Blogging has also proven to be a fun way to engage with my customer base. I get lots of great feedback from customers. I get them to interact with me both in comments and through occasional contests that I run through the blog (everyone loves a giveaway!). Many of them tell me that they are inspired by projects that I have posted. The blog helps establish my bona fides as a sewing professional and it is a great tool for marketing. Blogging can give you an outlet for showing your abilities and creations, as well as an easy and inexpensive marketing tool. I heartily recommend creating a blog if you don’t already have one. By adding it to your business tool chest, you can get your message out there easily, expediently and inexpensively!
Written by Ann Steeves
Two years ago I created the blog http://didyoureallysewthat.com/ to supplement and expand the course content I teach as an instructor in the fashion department at College of DuPage. Through the blog, I built a professional network that is valuable for business contacts, product sales, my custom dressmaking business, and friendships. The blog features tutorials, discussions, trend analysis, resources for designers, and news about the fashion industry. In two years over 60,000 readers have visited the blog. I have exchanged information and made friends with people located in the United States, Canada, Africa, Europe, and Australia. While writing articles for the blog is time-consuming, the benefits to readers and me make the effort worthwhile, rewarding and fun.
My audience is design students and people interested in couture sewing. My strength is teaching all levels of clothing construction, and my passion is couture construction. The blog content is professional; I seldom reference my family or personal life. Strangers all over the world have access to the blog, so I don’t want my private life, family, and home exposed.
The blog benefits my business because I do receive regular inquiries about my custom dressmaking services, and an occasional new client. The biggest professional benefit is the creation of an audience to whom I can market books, patterns, sewing CDs, supplies etc. If you have something you want to sell, a blog is a low cost way to build a customer base. The key is to offer relevant, interesting content that establishes you as an expert in your area. If your blog is not interesting or not aimed at a target market, traffic will not build.
I try to post two or three articles per month. If you have visited the blog this year, you know I am posting less frequently due to the demands of attending graduate school. When your blog is new, it is optimal to write three or four articles per month to build interesting content and show readers what you will be writing about. Some popular blogs post several times per week, but my experience is that readers are busy and many will not want to visit a blog more often than weekly.
Blogging can be easy and free. I recommend you obtain the books Blogging for Dummies and Google Blogger for Dummies. I borrowed them from my local public library. These books are great resources because they explain the simple details of creating a blog and give you ideas for future growth such as podcasts and advertising. Google’s Blogger is free and is the easiest service to work with. If you decide you enjoy blogging but are limited by Blogger, consider WordPress or Tumblr.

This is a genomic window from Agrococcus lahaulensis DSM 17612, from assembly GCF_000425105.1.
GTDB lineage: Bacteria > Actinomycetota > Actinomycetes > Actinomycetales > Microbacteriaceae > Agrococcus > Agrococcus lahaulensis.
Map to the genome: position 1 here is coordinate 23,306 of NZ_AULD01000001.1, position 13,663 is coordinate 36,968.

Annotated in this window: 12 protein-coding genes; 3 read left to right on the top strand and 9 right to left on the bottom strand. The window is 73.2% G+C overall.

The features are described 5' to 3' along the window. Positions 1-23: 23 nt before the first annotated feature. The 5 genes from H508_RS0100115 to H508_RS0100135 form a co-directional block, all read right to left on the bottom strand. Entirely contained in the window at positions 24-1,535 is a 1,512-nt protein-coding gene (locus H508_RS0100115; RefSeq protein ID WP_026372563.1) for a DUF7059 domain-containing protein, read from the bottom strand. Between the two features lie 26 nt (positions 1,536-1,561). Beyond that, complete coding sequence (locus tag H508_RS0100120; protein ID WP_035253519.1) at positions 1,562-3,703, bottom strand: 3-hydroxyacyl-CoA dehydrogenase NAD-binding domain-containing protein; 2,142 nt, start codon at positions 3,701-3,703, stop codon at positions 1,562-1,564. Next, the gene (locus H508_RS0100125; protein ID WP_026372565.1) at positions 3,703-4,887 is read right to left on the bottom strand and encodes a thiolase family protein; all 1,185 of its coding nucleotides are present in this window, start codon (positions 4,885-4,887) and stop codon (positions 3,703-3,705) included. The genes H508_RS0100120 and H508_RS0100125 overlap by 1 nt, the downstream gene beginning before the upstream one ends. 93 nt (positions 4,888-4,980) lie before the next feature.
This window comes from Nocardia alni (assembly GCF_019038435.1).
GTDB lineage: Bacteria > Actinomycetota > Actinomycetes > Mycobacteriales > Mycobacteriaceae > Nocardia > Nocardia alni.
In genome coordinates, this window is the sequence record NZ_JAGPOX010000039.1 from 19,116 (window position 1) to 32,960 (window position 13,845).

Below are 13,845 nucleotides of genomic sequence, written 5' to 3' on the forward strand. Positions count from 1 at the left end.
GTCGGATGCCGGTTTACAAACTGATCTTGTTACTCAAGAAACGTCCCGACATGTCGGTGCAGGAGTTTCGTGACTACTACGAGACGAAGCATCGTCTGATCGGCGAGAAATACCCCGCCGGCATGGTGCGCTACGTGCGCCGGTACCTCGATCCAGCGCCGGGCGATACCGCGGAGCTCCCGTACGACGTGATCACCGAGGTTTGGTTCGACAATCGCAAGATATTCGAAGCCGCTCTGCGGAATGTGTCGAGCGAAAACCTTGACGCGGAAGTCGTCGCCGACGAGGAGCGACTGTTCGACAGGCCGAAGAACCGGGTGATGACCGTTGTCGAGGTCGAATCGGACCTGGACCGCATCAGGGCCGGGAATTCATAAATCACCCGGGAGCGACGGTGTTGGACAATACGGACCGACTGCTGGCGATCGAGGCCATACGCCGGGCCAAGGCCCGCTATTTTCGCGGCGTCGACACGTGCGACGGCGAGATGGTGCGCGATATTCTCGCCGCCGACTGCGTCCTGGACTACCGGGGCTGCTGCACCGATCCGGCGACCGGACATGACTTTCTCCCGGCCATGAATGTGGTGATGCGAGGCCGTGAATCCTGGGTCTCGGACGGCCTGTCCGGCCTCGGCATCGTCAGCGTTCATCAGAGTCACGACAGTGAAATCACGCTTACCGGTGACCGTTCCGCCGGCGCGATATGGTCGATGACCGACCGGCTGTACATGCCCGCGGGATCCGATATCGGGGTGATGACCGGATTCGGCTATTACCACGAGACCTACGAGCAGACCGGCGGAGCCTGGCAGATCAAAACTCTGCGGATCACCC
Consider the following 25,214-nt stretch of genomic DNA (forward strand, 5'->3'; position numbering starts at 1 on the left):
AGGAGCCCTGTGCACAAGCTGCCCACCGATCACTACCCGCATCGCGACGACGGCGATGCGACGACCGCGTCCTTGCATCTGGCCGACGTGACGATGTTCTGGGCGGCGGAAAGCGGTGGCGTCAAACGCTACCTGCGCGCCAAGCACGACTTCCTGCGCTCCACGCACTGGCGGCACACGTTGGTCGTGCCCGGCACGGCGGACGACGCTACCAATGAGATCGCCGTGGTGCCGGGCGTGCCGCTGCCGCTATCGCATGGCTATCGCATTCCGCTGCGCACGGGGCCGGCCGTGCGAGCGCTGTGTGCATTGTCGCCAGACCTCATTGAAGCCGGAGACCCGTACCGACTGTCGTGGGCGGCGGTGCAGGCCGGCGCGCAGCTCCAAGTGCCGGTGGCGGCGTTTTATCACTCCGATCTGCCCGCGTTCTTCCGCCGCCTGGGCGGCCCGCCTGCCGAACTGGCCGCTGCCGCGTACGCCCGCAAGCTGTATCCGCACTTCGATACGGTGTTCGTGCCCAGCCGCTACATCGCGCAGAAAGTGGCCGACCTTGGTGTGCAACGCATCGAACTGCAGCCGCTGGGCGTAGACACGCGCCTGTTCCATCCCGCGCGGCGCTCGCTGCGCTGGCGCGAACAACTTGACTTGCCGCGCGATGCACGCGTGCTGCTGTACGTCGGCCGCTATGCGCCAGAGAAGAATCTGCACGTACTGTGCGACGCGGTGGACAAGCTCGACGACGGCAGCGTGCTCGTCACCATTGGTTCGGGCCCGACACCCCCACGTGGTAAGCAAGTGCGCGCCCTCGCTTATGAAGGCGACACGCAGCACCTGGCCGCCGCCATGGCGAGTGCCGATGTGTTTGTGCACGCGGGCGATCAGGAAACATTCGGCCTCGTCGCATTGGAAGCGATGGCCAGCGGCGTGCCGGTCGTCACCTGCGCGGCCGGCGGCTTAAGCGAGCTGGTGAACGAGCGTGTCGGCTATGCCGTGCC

Many vendors have blogs to feature their products. Mood Fabrics in New York features their products in several blogs. At Mood's blog you can follow twelve fashion sewing bloggers representing all levels of skill. As mentioned in the March 2014 ASDP newsletter, University of Fashion offers a great blog. I recently reviewed the leather articles and they were excellent. A third favorite blog of mine is burdastyle.com/blog. The Burda blog projects are modern, and the blog features professional photographs.
You can spend a few hours or days per week blogging. Reading blogs is educational and fun. If you decide to create a blog, you will have fun, make friends, and establish a new professional network.
Written by Ann Vidovic
As we sat around a conference table at our ASDP annual board of trustees strategic planning meeting in early March I took note of all of our computers. I tried to remember what things were like before laptop technology, and I fear that I sometimes yearn for those simpler days. Having said this, I still think technology has helped us in many ways.
When I looked up “first computer” on the internet, I found this definition: The word “computer” was first recorded as being used in 1613 and was originally used to describe a human who performed calculations or computations. The definition of a computer remained the same until the end of the 19th century when people began to realize machines never get tired and can perform calculations much faster and more accurately than any team of human computers ever could.
There were many machines considered to be computers starting as early as 1822, so I narrowed my search down to the first portable computer. This is what I found:
The IBM 5100 was the first portable computer, which was released on September 1975. The computer weighed 55 pounds and had a five-inch CRT display, tape drive, 1.9MHz PALM processor, and 64 KB of RAM. The current-day laptops and tablets weigh much less and also have huge amounts of memory compared to the originals! This is definitely an improvement in technology.